Does a curbless, doorless shower look too modern?

genab55November 20, 2012

I love traditional and old world style but my husband stayed in a hotel with a walk-in shower and loved it. We are now trying to decide if we should do a walk-in shower in our master bath remodel.

My bathroom is not large - about 10x6 - a basic hallway size bath with vanity, toilet, and shower setup.

Can a walk-in shower work in a traditional or old world style? I plan to have a half wall topped in clear glass that does not go to the ceiling...and a floor that moved smoothly into the shower with no curb.

Any thoughts on this anyone?

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Typically these types of showers are done in Europe so I thing that would be perfect for an Old World style, just my .02 cents.

    Bookmark   November 20, 2012 at 8:46AM
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In the traditional "old world", they bathed in tin tubs with hot water brought up by servants. :)

It sounds like it would work well.

    Bookmark   November 20, 2012 at 1:08PM
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Sophie Wheeler

The materials can make or break the look more than the construction method. However, do remember that curbless requires extensive re-engineering in an existing bathroom and consequently is a LOT more expensive than having a standard curb that you just step over. If there is a good motivating factor like a progressive disability that will make stepping over a curb difficult or impossible, then it's probably worth doing. If it's a style thing, then the actual benefit may not be worth the cost to you.

    Bookmark   November 20, 2012 at 3:45PM
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I aimed for a contemporary look in my recent remodel with a curbless & doorless shower. I converted an existing half bath to a small full bath as part of my aging-in-place plan. The original idea was to have a shower with a curb, but that was changed to curbless during construction. The change order was around $500 to lower the floor and slope it towards the drain.

The bathroom is so small it's hard to get a good picture, but here are a couple showing the shower. From Downstairs Bath From Downstairs Bath

    Bookmark   November 20, 2012 at 6:49PM
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annkathryn - how big is that shower? It looks like it is less that 36", and I am curious how you passed code. You need quite a bit of space to do a curbless shower. Code requires the drain opening be at least 2" lower than the curb location and the floor must slope a minimum of 1/4" per foot but no more than 1/2" per foot. That means you need at least 4 ft from the shower opening to the drain.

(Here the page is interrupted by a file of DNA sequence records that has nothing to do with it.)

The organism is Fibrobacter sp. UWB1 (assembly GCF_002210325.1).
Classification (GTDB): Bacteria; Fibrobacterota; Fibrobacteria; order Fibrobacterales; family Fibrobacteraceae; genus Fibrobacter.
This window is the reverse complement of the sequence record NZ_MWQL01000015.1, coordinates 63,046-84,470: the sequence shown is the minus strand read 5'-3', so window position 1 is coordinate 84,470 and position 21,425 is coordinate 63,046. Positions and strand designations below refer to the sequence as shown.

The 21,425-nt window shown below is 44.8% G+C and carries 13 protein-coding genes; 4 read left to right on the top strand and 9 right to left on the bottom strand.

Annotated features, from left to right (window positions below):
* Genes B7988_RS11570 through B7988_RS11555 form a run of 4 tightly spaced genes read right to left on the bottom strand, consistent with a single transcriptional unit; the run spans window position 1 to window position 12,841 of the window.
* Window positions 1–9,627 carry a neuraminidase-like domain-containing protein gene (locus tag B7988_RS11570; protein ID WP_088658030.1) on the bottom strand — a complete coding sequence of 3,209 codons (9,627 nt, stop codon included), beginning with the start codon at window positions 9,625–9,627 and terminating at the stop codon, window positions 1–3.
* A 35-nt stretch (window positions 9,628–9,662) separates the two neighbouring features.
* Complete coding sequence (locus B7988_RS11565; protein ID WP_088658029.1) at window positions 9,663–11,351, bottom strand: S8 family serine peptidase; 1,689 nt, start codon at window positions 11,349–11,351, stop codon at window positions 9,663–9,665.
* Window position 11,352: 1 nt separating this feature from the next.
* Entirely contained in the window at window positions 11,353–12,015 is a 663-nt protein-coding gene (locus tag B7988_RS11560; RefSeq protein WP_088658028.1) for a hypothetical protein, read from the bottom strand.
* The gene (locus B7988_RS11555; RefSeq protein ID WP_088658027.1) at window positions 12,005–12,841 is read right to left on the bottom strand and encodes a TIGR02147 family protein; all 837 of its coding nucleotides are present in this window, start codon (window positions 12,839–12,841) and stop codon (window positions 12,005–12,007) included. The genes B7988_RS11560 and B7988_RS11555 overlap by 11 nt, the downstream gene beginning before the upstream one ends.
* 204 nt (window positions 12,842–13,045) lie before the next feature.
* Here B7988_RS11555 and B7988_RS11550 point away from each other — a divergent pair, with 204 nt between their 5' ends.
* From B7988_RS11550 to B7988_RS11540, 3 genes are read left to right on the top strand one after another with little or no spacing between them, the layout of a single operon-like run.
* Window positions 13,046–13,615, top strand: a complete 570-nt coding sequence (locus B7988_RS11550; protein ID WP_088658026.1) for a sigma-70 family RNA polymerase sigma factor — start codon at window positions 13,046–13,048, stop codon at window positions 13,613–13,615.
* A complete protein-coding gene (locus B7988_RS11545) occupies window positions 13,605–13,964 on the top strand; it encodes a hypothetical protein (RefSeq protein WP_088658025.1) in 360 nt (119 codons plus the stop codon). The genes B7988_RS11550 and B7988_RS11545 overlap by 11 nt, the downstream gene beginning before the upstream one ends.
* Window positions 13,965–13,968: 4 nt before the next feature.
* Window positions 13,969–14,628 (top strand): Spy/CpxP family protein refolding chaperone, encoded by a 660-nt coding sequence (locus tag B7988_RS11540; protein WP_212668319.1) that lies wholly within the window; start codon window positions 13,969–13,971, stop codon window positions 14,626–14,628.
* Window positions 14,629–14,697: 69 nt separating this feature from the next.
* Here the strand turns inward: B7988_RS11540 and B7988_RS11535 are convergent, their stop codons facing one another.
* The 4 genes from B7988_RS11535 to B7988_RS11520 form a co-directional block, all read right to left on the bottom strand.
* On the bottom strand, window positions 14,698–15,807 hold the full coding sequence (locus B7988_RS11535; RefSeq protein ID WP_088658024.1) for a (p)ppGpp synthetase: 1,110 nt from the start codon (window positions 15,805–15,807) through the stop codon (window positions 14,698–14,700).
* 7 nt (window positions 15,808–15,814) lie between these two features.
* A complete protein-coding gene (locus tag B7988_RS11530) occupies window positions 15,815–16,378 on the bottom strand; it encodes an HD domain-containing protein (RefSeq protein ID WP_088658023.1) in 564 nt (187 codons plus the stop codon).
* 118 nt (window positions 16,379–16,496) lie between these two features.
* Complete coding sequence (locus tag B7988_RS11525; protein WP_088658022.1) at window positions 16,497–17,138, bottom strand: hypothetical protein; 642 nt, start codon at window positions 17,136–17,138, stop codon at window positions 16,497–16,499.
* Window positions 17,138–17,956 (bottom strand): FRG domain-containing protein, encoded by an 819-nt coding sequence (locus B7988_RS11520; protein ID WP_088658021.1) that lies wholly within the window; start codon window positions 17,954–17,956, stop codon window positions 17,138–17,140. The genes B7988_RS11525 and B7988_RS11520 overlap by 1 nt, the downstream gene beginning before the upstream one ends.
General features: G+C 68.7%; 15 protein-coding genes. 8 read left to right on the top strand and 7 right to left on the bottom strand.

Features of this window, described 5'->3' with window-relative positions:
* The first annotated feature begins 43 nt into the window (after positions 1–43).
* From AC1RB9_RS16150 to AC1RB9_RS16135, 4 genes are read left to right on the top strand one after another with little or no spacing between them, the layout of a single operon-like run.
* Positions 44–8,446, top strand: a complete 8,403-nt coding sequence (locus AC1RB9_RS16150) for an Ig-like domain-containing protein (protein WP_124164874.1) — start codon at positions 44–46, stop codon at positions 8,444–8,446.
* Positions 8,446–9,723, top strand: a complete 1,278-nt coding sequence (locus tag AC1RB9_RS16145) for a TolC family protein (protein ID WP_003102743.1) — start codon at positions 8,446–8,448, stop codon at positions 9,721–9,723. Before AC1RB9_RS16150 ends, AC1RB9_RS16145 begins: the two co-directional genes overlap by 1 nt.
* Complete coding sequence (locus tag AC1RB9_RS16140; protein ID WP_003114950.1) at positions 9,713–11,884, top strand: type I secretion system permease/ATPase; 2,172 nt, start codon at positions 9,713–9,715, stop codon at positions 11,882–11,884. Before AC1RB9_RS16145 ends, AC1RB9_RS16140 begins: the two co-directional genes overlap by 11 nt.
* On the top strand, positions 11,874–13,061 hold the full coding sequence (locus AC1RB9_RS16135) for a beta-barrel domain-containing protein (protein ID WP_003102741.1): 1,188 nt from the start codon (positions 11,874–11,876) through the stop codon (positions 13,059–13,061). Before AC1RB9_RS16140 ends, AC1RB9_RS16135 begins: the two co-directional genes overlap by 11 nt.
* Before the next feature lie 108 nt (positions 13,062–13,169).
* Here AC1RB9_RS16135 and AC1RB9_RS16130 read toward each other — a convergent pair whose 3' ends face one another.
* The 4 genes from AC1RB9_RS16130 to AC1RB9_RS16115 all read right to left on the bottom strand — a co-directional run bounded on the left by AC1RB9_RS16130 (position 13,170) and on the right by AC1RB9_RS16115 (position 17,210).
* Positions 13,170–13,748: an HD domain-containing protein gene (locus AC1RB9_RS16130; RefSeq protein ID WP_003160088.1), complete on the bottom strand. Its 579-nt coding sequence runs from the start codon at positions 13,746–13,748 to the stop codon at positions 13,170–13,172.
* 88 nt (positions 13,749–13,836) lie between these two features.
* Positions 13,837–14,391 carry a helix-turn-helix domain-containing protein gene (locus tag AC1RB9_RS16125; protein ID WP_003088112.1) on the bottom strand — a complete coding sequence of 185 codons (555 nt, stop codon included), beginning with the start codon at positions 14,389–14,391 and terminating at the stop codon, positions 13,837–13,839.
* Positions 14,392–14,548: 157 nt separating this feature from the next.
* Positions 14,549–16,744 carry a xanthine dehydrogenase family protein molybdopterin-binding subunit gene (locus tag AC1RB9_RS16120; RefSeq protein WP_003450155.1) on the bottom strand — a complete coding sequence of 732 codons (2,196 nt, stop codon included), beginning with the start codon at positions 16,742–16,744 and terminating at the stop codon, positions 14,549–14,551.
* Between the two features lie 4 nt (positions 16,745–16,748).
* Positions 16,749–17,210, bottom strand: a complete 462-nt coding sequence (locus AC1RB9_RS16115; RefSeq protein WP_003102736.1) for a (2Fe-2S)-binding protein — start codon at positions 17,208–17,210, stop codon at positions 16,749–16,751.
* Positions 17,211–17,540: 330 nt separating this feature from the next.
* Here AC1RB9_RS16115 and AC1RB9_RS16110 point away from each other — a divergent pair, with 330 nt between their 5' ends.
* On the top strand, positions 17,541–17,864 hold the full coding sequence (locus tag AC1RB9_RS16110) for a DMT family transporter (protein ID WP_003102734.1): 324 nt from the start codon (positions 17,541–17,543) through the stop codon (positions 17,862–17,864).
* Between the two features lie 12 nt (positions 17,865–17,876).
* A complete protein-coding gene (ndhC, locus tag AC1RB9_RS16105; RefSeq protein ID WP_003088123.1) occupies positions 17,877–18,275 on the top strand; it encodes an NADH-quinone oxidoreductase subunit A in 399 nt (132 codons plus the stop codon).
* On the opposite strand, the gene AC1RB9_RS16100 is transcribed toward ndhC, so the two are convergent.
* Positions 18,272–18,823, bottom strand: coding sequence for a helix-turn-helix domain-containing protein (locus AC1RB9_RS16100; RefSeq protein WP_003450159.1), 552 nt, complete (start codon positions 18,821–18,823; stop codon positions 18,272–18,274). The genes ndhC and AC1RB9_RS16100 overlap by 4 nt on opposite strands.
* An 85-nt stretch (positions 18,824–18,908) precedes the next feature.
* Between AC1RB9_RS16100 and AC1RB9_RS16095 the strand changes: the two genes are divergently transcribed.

Bookmark   November 20, 2012 at 8:24PM
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The shower measures 35" x 49". The slope was sufficient to pass inspection, I'm not sure what it was offhand.

A friend of mine has a more traditional look in her shower, built for aging in place with no curb.

    Bookmark   November 20, 2012 at 11:30PM
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Sophie Wheeler

Although both baths pictured are attractive, there is no way either of them REALLY passes code, even if they passed "inspection" from a city bureaucrat. They certainly wouldn't pass in any place I've ever designed accessible baths for, and that's in some of the least regulated communities around. There's simply not enough slope. If the drain ever becomes stopped up, it's a disaster waiting to happen, especially with the floor vent right there to easily carry the water down through the ductwork. Not to mention that even though they are "curbless" they are NOT ADA sized. If someone ever needs a wheelchair, neither bath will work for that situation. Designing for that possibility, but still having the bath work for everyone else too is what universal design is all about. It's a lot more than just going curbless.

    Bookmark   November 21, 2012 at 7:31AM
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The slope in my shower is 1/4" per linear foot, sloping towards the drain on 3 sides. The inspector measured everything in this bath and the other two that we remodeled at both the rough-in stage and during the subsequent plumbing inspection.

The intention for this shower wasn't so much to make it wheelchair accessible and ADA-compliant as it was to allow for barrier free access and support via grab bars. We put additional blocking in the walls for future use if necessary. We don't plan to actually use the shower for another 20 years or so, or whenever we can no longer negotiate the stairs to the master bedroom, whichever comes first.

    Bookmark   November 22, 2012 at 3:10AM
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The slope in my shower is 1/4" per linear foot, sloping towards the drain on 3 sides.

Which means that if you get 3/4" of standing water in the shower (like from a clogged drain) the water will be flowing into the bathroom.

    Bookmark   November 22, 2012 at 10:43AM
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Thanks for pointing that out. And happy Thanksgiving!

    Bookmark   November 22, 2012 at 4:53PM
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